But if you need to enter large amounts of text, you may prefer a Smart Keyboard, the custom keyboard models that double as covers for the iPad Pro models. The Smart Keyboard connects to the iPad Pro via the Smart Connector interface on the side of the device, which allows the Smart Keyboard not only to provide input to the iPad Pro, but also to draw power from it.

Meet Your iPad’s Controls

Your iPad has four hardware controls for essential actions: the Sleep/Wake button to control power, the Volume Up button and the Volume Down button for controlling audio volume, and the Home button below the screen.

If your iPad has cellular connectivity, it needs a SIM card. Some iPad models come with an Apple SIM that works with most carriers. Some carriers do not support the Apple SIM or impose restrictions on its use, so you must verify that your carrier does support it before you activate the iPad using the Apple SIM.

Meet Your iPad’s Controls

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001.eps Press and hold the Sleep/Wake button on top of the iPad for a couple of seconds.

The top of the iPad also contains:

dga.eps The microphone.

dgb.eps The headphone socket.

As the iPad starts, the Apple logo appears on the screen.

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dgc.eps Above the iPad screen is the front-facing camera.

dgd.eps Below the iPad screen is the Home button, which you press to display the Home screen.

At the bottom of the iPad are:

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dge.eps The Lightning Connector.

dgf.eps The speakers.

002.eps Turn the iPad so that you can see its right side.

003.eps On an iPad model that has the side switch, move the side switch down, so that an orange dot appears, when you want to mute the iPad notifications, alerts, and sound effects.

Note: On iPad models that have the side switch, you can configure the side switch to lock the screen rotation. To do so, tap Settings (image), tap General (image), and then tap Lock Rotation in the Use Side Switch To area.

004.eps Press the Volume Up (  +  ) button to increase the sound volume.

Note: When the Camera app is active, you can press the Volume Up (  +  ) button to take a picture with the camera.

005.eps Press the Volume Down (–) button to decrease the volume.

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006.eps When the lock screen appears, press Home to unlock the iPad.

The iPad unlocks, and the Home screen appears.

Download, Install, and Set Up iTunes

To sync your iPad with your computer, you use Apple’s iTunes application. iTunes comes preinstalled on every Mac but not on PCs; to get iTunes for Windows, you download it from the Apple website and then install it on your PC.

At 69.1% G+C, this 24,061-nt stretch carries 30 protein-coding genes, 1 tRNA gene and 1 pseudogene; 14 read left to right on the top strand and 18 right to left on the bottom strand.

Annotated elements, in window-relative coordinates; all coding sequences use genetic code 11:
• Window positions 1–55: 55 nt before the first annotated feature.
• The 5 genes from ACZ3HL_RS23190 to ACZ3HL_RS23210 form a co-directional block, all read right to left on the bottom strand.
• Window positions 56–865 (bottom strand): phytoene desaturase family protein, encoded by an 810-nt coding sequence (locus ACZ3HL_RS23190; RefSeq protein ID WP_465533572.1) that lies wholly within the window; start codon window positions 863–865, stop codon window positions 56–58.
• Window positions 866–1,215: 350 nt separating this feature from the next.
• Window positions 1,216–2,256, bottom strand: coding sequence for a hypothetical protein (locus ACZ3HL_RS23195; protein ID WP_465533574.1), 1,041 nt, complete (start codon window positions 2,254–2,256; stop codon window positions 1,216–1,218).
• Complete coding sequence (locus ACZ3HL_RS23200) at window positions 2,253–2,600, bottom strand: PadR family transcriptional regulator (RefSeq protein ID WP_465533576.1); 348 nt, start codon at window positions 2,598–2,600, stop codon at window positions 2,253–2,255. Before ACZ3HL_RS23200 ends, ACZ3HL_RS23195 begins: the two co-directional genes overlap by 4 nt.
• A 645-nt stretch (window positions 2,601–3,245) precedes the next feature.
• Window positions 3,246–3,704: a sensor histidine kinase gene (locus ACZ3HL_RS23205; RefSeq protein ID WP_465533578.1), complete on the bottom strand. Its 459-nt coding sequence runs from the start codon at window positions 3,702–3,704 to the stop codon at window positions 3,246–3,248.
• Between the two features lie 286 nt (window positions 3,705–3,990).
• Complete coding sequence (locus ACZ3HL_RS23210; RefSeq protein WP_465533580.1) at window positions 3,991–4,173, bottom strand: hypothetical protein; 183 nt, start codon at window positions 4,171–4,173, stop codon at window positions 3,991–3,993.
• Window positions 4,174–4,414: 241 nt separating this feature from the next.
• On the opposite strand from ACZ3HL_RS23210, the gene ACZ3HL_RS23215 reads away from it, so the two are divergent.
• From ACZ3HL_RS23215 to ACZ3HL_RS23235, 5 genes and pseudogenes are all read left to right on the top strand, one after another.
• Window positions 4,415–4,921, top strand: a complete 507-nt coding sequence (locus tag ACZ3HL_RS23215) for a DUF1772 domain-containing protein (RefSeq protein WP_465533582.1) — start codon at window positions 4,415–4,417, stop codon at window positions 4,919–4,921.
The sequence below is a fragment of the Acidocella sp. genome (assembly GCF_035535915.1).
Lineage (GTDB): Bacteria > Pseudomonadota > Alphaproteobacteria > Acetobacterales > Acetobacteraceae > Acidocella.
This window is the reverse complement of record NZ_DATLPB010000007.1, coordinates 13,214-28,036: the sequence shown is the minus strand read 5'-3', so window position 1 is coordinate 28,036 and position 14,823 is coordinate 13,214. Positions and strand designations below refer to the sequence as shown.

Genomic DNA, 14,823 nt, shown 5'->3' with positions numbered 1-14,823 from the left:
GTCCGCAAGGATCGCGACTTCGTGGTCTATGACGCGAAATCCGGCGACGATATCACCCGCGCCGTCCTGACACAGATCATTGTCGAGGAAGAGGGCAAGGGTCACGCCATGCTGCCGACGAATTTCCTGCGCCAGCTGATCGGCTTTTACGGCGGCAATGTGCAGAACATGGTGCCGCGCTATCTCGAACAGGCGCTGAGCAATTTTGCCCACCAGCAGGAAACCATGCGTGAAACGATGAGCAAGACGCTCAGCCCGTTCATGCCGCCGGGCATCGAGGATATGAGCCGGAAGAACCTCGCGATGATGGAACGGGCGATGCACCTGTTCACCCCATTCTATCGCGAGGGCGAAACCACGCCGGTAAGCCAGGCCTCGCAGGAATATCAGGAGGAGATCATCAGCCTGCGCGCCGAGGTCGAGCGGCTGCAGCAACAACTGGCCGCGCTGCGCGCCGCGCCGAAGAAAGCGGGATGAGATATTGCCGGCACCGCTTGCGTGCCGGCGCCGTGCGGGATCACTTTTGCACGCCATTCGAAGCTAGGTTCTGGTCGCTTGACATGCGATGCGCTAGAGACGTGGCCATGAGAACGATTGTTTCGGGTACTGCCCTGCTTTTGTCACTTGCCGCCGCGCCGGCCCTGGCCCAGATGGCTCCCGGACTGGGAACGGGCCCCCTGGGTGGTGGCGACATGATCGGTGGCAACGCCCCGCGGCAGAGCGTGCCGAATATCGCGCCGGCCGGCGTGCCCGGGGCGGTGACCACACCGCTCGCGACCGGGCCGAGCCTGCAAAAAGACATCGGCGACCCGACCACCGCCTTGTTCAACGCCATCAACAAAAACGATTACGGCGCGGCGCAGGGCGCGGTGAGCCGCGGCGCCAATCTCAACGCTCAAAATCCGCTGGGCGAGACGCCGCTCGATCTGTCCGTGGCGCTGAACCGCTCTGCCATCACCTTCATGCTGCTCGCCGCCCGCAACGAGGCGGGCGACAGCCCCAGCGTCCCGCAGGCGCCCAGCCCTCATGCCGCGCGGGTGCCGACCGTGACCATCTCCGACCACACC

If you do not have a computer, or you do not want to sync your iPad with your computer, you can set up and sync your iPad using Apple’s iCloud service, as described later in this chapter.

Download, Install, and Set Up iTunes

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001.eps On your PC, open the web browser. This example uses Microsoft Edge, the browser that comes with Windows 10.

002.eps Click the Address box, type www.apple.com/itunes/download, and then press image .

The Download iTunes web page appears.

003.eps Click the check boxes (image changes to image) if you do not want to receive e-mail from Apple.

004.eps Click Download now.

005.eps When the download finishes, click Run in the pop-up panel that appears.

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The iTunes installation begins, and the Welcome to iTunes dialog opens.

006.eps Click Next, and then follow the steps of the installer.

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Note: You must accept the license agreement to install iTunes.

007.eps Click Add iTunes shortcut to my desktop (image changes to image) unless you want this shortcut.

008.eps Click Use iTunes as the default player for audio files (image changes to image) if you do not want to use iTunes as the default audio player.

009.eps Click Automatically update iTunes and other Apple software (image changes to image) if you do not want automatic updates.

010.eps Click Install.

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When the installation finishes, the installer displays the Congratulations dialog.

011.eps Click Open iTunes after the installer exits (image changes to image) if you do not want iTunes to launch automatically when you close the installer.

012.eps Click Finish.

The installer closes.

Unless you chose not to open iTunes automatically, iTunes opens.